We spend so much time as parents preparing our kids for success that sometimes we do a poor job of preparing them for failure. We help them with homework, drive them to soccer practice and even arrange play dates to help them thrive relationally.

Yet, no matter how much we set up our kids to win, sometimes they are going to lose. That’s just life in a fallen world. Despite their best effort, they will sometimes fail tests, get clobbered in soccer games and struggle to make friends.

How should we react in moments like this? How can we help them deal with disappointment while also preparing them to handle failure as adults?

Thankfully, the night of the spelling bee, God led the conversation exactly where it needed to go, and in the process, I discovered three things I will repeat every time my kids are dealing with failure.

  1. Empathize

Our kids need to know that we see their pain, and we care. When my daughters are hurting, my first instinct is to fix it. I want to give them advice, correct them or coach them how to do better next time.   However, in moments like these, I’m learning that the first thing they need is kindness. So when I didn’t know what to say, I just hugged my daughter and told her, “I know it’s hard and I’m sorry.”

  1. Affirm their identity.

Kids need to know that their value isn’t based on their performance. They are loved because they are children of God. Failure messes with our identity because we all tend to build our self-image around activities that give us affirmation.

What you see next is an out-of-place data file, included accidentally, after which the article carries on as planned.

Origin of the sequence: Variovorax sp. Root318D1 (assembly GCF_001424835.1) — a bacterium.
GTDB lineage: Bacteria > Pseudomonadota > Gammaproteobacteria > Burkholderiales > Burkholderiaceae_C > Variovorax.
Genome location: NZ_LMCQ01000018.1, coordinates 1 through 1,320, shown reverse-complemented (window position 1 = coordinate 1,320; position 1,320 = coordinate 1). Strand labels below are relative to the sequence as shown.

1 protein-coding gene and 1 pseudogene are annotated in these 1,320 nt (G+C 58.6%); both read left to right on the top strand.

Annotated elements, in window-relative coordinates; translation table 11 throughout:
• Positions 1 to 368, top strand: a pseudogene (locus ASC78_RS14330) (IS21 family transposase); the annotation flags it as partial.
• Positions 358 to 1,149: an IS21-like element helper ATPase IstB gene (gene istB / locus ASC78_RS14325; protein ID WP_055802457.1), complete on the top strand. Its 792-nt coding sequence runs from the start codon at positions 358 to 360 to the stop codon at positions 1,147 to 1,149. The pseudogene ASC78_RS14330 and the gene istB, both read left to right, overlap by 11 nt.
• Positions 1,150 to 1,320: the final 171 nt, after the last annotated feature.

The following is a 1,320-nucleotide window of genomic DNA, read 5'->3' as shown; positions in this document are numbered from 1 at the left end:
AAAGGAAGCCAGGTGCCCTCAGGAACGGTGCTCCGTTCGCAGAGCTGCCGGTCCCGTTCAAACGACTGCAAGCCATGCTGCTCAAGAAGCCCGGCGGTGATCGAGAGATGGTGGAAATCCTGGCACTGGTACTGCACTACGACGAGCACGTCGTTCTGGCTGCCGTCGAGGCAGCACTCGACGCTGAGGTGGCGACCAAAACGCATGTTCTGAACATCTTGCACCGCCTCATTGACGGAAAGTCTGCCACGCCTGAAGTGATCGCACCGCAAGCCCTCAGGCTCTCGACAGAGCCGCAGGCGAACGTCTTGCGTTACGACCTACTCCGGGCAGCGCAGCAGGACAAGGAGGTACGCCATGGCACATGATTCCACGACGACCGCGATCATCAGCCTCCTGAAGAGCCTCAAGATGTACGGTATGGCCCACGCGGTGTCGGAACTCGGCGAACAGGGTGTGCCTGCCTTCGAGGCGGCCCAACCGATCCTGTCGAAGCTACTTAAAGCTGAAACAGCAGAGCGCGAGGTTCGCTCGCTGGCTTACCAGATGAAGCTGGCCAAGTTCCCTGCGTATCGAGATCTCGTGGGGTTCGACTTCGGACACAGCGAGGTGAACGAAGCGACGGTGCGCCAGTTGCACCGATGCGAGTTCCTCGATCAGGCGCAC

That’s why it’s twice as hard when the smart kid gets knocked out of the spelling bee, or the athlete loses a game. A big part of our identity is based on areas of life where we excel.

That night, I reminded my daughter that she is a child of the king, adored by her Dad in heaven and her dad on earth and no spelling bee could change that. I told her that her worth doesn’t come from what she does, but whose she is. She is a daughter of God.

  1. Talk about kingdom.

Our kids need to discover a redemptive view of suffering in the small things to prepare them to navigate more challenging struggles in life. That’s why we need to point them back to the Bible in small moments like these.

Earlier that day, my daughter and I had been talking about Proverbs 3:5, “Trust in the Lord with all your heart; do not depend on your own understanding” (NLT). It had just popped into my head, and I felt prompted to share it with her. At the time I had no idea why.

When the spelling bee drama unfolded, however, I had a pretty good idea what God was up to. I mentioned the proverb again and suggested, “Maybe this is an opportunity to trust God.”

Later she confessed, “As soon as you read that verse to me, I knew it was about the spelling bee. I knew it was about me trusting God.”

I reminded her that God works all things together for the good of those who love Him (Romans 8:28). That means sometimes He says no to a desire of our heart because He has a better yes waiting for us in the future. It means sometimes He lets us go through hardship so we can comfort others with the comfort we have received (2 Corinthians 1:4). It means that even bad things that happen can give us an opportunity to minister to others and advance the gospel (Phil 1:12).

And that, of course, is the ultimate win.

By reframing my daughter’s loss with a kingdom perspective, God helped me remind her that her life is part of a bigger story and that her purpose goes far beyond winning a spelling bee. At the end of the night, it was that part of conversation that made the biggest difference. She finally had peace about the situation, and soon afterwards, drifted off to sleep.

When it comes right down to it, God’s definition of winning and losing is very different than ours. After all, we follow a Savior who died on a cross. The more we can help our kids see their failures and frustrations from His point of view, the more we can guarantee they will continually experience the only victory that counts.